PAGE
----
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Digital Subscriptions > Prospect Magazine > Feb-18 > Special report: Transport

Special report: Transport

Fares are rising, and Britain is gridlocked, putting travel on the political agenda as

never before.Here the Transport Secretary and his Labour shadow battle it out, before Prospect’s Jay Elwes explains why he thinks they are violently agreeing—and why they are both wrong

Time to unclog Britain

Chris Grayling is Secretary of State for Transport
© VLADIMIR VIHREV, STOCKER TOP/REX SHUTTERSTOCK

The case for investing in infrastructure is just as strong today as it was in the days of Brunel, Stephenson or Telford. It doesn’t matter whether you’re manufacturing cloth or smartphones, designing software or running a firm of solicitors: you still need access to suppliers, a skilled workforce, and a ready marketplace. Effective transport is what allows workers choose from a wider range of employers, and take a better job in the next town. If we are to build the new homes we need, they too must be served by transport.

In November we announced that we would explore opportunities to restore infrastructure lost under the Beeching and British Rail cuts of the 1960s and 70s. Why? Because, if anything, the case for new infrastructure is greater now than it has been for perhaps a century. Thanks to economic growth, there are more vehicles on our roads, and more passengers on our railways, than ever before. That’s a result of our record levels of employment, and of more firms bringing more products to market. It’s good news for us all, but it’s creating unprecedented demand on our transport networks. Rail passenger numbers have more than doubled since privatisation, yet without the investment we are making, we would be left dependent on a Victorian network designed for a population a quarter the size of our own. Massive investment in our roads—the largestin a generation, incorporating widening schemes, new bypasses, bridges and tunnels— is equally important.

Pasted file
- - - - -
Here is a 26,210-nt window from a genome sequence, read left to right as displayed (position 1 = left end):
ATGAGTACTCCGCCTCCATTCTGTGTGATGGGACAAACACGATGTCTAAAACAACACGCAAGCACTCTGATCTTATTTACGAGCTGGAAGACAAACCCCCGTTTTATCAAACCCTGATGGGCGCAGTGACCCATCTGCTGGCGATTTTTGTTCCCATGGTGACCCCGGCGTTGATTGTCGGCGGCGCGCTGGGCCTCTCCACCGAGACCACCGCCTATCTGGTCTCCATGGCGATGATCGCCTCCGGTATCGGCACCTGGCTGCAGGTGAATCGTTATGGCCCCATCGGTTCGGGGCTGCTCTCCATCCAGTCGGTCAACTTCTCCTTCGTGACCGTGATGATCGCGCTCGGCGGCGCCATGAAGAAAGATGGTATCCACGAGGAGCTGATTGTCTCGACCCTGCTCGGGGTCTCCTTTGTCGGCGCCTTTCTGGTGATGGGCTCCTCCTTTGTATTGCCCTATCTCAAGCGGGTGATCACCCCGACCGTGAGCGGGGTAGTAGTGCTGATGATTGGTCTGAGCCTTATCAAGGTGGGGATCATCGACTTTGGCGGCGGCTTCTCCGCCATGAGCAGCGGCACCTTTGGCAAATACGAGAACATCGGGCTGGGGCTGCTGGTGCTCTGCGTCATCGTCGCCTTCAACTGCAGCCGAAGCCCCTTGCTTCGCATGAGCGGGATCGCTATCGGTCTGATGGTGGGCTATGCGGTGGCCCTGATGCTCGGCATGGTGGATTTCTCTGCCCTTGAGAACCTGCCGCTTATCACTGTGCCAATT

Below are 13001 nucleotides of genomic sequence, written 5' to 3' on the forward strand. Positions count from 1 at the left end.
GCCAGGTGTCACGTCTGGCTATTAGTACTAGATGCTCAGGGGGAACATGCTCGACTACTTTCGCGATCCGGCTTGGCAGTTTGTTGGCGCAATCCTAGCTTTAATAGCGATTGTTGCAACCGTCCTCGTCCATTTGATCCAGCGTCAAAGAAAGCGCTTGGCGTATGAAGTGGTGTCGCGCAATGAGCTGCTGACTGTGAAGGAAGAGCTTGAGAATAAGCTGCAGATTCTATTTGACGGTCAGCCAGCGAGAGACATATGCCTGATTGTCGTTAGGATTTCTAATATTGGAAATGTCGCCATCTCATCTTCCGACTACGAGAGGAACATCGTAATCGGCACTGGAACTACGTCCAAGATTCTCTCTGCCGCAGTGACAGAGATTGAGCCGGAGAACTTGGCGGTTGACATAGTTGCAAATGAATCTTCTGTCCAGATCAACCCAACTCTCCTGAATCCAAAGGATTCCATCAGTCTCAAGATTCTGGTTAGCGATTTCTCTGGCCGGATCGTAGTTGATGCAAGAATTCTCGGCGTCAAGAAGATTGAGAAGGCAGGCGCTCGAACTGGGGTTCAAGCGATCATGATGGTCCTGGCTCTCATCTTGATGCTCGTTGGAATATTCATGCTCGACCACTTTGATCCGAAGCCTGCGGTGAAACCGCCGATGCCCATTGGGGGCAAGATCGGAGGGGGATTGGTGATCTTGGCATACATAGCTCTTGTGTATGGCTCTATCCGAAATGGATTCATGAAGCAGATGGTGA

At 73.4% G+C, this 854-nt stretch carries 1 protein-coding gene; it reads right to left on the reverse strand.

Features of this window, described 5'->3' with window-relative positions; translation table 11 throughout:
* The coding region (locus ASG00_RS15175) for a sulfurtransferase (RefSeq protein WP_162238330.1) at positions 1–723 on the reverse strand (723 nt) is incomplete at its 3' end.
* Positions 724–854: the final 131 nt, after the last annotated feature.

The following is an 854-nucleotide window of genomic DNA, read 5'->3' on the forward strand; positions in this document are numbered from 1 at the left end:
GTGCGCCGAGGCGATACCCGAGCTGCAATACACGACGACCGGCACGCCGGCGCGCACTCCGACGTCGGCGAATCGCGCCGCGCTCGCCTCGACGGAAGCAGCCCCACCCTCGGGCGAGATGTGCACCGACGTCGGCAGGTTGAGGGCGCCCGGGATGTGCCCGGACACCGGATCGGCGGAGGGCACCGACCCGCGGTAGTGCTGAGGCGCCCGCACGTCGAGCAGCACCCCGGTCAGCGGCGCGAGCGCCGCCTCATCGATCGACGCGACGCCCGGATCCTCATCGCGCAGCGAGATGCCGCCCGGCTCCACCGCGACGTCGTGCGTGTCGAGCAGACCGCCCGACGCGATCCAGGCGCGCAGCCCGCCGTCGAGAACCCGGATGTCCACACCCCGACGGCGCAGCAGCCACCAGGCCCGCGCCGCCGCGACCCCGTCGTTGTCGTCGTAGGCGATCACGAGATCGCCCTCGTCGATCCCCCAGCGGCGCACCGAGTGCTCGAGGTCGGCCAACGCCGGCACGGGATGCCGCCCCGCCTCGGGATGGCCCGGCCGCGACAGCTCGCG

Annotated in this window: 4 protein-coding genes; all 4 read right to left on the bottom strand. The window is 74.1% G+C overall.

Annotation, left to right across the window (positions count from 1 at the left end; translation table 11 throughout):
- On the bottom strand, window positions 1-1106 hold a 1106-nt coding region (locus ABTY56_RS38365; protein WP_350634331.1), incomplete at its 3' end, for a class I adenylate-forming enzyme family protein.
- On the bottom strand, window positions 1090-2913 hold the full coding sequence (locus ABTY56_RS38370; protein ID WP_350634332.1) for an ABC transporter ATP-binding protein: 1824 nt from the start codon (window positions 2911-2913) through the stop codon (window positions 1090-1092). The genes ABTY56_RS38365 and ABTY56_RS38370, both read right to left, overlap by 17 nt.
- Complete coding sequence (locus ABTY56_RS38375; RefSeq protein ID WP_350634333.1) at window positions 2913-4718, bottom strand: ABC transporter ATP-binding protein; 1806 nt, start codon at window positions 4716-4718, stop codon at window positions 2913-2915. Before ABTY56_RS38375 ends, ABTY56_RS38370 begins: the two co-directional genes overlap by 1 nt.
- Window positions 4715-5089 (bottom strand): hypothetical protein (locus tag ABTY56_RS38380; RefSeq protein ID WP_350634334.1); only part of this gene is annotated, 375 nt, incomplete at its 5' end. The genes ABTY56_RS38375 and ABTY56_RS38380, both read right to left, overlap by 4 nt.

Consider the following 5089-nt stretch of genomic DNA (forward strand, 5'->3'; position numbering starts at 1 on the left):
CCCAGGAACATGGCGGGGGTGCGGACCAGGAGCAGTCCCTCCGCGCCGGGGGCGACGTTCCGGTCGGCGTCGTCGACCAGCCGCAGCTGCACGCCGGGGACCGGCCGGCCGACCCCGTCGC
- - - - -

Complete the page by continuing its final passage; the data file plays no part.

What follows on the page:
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About Prospect Magazine

In Prospect’s February 2018 issue: John Naughton, James Ball, Yuan Ren, Hannah Jane Parkinson and Houman Barekat outline the ways in which our lives are controlled by big tech giants. Naughton argues that Facebook and Google have created a new “surveillance capitalism” in which they battle to grow user engagement of their products and monetise our lives for their own gain as they do so. The cover package also explores how “bots,” fake social media accounts, influenced the US presidential vote and the Brexit referendum as well as the effects of removing net neutrality in the US. Elsewhere in the issue: Samira Shackle asks what happens to ordinary civilians affected by Islamic State as they attempt to move back to their homes and rebuild their lives; Shahidha Bari asks whether we can continue to appreciate the work of actors, filmmakers and writers who have been disgraced; and Christine Ockrent profiles Michel Barnier.
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